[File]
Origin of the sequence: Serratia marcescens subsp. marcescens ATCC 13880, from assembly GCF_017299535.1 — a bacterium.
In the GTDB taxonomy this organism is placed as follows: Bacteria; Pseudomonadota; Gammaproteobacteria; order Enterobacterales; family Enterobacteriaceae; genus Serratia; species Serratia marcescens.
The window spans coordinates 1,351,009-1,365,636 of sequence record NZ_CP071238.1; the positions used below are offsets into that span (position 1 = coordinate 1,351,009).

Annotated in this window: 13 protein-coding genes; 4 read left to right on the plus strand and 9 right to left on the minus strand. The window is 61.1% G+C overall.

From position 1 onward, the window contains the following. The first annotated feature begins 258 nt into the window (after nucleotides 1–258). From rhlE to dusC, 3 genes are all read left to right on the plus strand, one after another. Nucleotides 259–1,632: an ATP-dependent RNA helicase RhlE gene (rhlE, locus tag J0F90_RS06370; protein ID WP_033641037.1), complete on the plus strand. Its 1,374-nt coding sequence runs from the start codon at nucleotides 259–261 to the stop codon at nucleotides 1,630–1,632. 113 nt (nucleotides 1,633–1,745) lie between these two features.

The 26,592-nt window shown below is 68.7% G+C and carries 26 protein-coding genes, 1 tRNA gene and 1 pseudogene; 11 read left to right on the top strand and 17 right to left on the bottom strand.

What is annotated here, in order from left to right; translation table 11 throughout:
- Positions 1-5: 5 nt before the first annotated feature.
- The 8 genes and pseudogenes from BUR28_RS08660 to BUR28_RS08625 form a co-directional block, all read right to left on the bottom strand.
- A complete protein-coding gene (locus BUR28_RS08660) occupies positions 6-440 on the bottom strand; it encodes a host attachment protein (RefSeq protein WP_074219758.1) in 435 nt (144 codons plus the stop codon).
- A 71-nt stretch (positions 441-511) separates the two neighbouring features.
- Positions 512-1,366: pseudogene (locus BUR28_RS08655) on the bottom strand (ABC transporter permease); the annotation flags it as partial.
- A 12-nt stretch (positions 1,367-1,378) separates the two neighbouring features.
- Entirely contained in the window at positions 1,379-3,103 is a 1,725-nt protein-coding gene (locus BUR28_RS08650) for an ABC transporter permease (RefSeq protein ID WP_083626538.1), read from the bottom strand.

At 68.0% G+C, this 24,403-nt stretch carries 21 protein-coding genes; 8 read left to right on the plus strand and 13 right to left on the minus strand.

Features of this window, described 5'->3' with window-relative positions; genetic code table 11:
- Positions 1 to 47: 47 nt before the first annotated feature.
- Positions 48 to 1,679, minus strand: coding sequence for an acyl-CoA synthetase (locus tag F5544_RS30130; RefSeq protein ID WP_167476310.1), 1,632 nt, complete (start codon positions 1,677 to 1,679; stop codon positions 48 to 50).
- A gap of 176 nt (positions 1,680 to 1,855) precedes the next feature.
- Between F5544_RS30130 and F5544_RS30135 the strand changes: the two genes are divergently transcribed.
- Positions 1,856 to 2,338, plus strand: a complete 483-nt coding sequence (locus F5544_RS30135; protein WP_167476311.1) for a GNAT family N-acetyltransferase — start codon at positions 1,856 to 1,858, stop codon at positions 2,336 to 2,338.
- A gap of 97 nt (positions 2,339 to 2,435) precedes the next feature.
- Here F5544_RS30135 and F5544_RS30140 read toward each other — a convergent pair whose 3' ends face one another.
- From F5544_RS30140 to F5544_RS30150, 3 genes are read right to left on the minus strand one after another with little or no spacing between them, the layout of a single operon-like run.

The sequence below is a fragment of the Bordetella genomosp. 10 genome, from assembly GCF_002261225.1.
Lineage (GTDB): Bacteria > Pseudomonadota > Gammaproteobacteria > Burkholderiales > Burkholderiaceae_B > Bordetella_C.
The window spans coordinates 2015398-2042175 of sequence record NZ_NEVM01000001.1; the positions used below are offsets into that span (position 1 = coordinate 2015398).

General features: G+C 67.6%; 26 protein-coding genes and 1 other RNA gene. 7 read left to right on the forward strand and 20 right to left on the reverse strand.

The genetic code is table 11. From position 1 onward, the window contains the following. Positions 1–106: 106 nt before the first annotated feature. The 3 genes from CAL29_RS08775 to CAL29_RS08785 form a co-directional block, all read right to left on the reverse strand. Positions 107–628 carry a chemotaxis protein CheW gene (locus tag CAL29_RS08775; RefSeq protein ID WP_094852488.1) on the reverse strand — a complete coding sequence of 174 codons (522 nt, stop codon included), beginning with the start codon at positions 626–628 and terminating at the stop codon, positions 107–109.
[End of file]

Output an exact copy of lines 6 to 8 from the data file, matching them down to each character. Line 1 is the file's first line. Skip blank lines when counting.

The 26,592-nt window shown below is 68.7% G+C and carries 26 protein-coding genes, 1 tRNA gene and 1 pseudogene; 11 read left to right on the top strand and 17 right to left on the bottom strand.

What is annotated here, in order from left to right; translation table 11 throughout:
- Positions 1-5: 5 nt before the first annotated feature.